The legitimacy and results of the referendum were disputed, but that didn’t stop Russia from taking administrative control of the region. That too was disputed. While Russia was welcoming Crimea’s return to the motherland, all but a dozen or so UN member states viewed Russia’s takeover as an illegal annexation. It is important to note that Crimea was under administrative control of the Russian SFSR until 1954, when the USSR’s Supreme Soviet handed the region over to the Ukraine SSR, in what was then considered a largely symbolic gesture by Nikita Khrushchev.

Meanwhile, in April 2014, Russian speaking radicals took over numerous government security offices in the Donbas region of eastern Ukraine. They later announced referenda to decide whether to stay with Kyiv, declare independence, or join Russia. The new Ukrainian government viewed the Donbas radicals as terrorists and sent in the armed forces. The insurgents accepted covert military aid from Russia. In the simmering civil war that followed and continues to the present, thousands in the Donbas region died.

In late 2014, Russia’s takeover of Crimea and its unofficial military activity in Donbas spurred the Ukrainian government to prioritize integration with the European Union, membership in NATO, and the taking back of Crimea. In 2019, Ukraine amended its constitution to make joining NATO a strategic foreign and security policy objective.

Remembering repeated invasions from Western Europe over several centuries, and cognizant of American regime change adventurism, Russia has always made it clear that Ukraine, a former republic in the Soviet Union and cradle of Russian culture, could not become part of a Western military alliance. Russia has never shied away from military force to back its political positions and its opposition to Ukraine’s ambition to join NATO is no exception. Some high-ranking officials in the US government have always known this, but US foreign policy, and NATO, have inched forward.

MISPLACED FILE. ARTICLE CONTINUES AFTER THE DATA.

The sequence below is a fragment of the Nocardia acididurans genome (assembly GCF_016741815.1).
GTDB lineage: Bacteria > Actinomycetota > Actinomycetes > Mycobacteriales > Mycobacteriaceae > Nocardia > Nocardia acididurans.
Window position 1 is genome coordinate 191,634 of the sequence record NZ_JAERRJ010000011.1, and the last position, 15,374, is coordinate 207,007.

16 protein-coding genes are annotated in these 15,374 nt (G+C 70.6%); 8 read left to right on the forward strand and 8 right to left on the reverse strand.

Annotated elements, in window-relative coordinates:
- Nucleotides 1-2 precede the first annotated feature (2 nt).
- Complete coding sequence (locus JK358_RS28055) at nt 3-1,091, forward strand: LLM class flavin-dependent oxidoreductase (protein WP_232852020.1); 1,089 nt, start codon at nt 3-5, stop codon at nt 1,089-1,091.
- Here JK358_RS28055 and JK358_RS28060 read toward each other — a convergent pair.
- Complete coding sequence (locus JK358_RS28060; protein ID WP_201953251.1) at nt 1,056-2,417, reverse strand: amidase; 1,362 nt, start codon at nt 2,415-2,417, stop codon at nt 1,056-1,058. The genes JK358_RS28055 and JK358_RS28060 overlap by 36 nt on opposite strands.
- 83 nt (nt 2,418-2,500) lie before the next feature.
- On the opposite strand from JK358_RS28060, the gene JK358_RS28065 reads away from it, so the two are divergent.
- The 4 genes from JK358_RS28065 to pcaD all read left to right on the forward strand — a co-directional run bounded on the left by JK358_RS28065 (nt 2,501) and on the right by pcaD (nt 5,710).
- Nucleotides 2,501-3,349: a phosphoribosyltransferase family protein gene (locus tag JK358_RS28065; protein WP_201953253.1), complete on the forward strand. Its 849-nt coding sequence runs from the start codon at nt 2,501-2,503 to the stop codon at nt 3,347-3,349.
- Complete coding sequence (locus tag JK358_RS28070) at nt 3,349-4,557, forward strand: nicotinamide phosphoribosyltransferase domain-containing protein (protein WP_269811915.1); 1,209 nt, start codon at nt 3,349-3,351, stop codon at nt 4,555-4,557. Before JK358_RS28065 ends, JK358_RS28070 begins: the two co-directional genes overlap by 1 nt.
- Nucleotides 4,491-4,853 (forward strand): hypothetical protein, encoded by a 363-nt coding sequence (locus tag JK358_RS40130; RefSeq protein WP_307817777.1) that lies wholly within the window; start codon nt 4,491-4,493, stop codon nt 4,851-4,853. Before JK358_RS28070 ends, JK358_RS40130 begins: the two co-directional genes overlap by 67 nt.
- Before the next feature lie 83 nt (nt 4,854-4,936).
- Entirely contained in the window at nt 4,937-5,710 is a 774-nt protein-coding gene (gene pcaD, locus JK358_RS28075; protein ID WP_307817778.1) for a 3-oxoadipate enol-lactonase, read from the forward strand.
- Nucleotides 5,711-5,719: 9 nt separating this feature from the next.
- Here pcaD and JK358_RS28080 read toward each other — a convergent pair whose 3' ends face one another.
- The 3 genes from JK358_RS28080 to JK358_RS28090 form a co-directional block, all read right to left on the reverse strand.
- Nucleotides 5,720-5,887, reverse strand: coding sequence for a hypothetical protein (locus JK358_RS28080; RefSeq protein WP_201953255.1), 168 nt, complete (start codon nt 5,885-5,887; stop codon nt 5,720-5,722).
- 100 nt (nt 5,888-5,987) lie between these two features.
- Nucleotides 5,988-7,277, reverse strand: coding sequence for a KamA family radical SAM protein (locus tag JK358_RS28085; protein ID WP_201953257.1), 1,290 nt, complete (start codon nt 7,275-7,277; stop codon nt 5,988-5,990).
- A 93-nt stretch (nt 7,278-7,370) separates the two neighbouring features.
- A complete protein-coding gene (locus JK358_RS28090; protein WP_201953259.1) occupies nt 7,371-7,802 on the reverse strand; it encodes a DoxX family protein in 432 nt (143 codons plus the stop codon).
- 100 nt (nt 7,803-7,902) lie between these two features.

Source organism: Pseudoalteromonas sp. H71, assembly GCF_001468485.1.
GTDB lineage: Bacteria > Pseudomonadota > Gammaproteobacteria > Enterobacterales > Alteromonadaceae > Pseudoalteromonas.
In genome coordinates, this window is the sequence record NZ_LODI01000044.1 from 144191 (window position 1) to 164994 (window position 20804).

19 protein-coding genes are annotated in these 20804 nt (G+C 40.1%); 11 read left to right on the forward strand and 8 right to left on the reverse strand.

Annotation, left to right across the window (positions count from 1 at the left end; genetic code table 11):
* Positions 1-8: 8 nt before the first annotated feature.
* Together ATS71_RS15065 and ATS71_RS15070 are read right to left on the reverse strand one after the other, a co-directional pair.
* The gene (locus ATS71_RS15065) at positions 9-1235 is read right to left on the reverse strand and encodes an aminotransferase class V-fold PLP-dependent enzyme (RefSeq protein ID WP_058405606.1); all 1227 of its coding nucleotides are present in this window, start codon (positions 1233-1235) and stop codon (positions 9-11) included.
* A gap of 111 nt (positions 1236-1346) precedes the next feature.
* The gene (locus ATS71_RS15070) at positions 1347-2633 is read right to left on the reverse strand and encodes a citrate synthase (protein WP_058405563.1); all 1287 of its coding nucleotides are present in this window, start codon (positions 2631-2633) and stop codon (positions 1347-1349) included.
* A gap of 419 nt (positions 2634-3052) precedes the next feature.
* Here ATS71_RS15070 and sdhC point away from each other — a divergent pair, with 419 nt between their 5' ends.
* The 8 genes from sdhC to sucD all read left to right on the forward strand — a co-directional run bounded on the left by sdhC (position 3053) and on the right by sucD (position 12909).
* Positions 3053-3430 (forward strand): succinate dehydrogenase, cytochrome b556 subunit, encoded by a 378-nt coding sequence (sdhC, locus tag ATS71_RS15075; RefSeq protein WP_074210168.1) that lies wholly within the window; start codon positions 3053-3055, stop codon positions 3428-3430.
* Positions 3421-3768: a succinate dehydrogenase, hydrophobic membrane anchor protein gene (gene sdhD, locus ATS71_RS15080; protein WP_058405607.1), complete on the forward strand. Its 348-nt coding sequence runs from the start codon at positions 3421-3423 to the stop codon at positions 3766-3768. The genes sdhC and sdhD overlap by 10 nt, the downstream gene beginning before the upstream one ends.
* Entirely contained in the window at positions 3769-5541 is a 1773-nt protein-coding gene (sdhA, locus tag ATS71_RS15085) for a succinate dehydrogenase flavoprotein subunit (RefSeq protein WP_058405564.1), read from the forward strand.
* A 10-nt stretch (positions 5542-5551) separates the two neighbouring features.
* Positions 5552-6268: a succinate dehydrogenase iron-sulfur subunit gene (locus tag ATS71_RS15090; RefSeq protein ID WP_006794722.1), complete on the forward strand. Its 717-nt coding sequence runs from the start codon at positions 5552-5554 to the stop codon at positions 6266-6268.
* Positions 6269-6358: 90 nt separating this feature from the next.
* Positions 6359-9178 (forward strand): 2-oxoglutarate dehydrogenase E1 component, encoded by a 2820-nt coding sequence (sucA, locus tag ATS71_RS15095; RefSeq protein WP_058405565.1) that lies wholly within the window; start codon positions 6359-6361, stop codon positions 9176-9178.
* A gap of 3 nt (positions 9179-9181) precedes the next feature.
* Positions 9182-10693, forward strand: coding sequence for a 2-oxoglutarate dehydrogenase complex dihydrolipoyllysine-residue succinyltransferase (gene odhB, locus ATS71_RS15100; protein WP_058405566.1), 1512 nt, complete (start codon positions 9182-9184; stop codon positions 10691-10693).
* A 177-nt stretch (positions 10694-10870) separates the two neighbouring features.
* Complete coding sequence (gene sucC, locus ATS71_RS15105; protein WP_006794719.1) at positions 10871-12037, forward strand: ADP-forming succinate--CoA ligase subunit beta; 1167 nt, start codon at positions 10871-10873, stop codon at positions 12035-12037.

It is practically impossible for the average person to sort out the tangled web of political mistrust, overblown nationalism and knee-jerk militarism that led to the tragic and unexpected invasion of Ukraine on February 24, 2022. For diplomats, reconciling pro-American and anti-Russian narratives could not be more difficult. Sober thought is carried away by the blizzard of double standards blowing full force through government chambers around the world. Shock and awe in Bagdad. Military operations in Ukraine. Try to figure it out.

Like solving the climate crisis and dealing effectively with COVID-19, a peaceful solution to the Russo-Ukraine war (and everywhere else for that matter) demands an intelligence that’s in short supply. But one thing is clear: NATO is a Cold War anachronism and its mere existence can only do one thing: usher back the stupidity and waste of a bygone era.


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NATO relations with Ukraine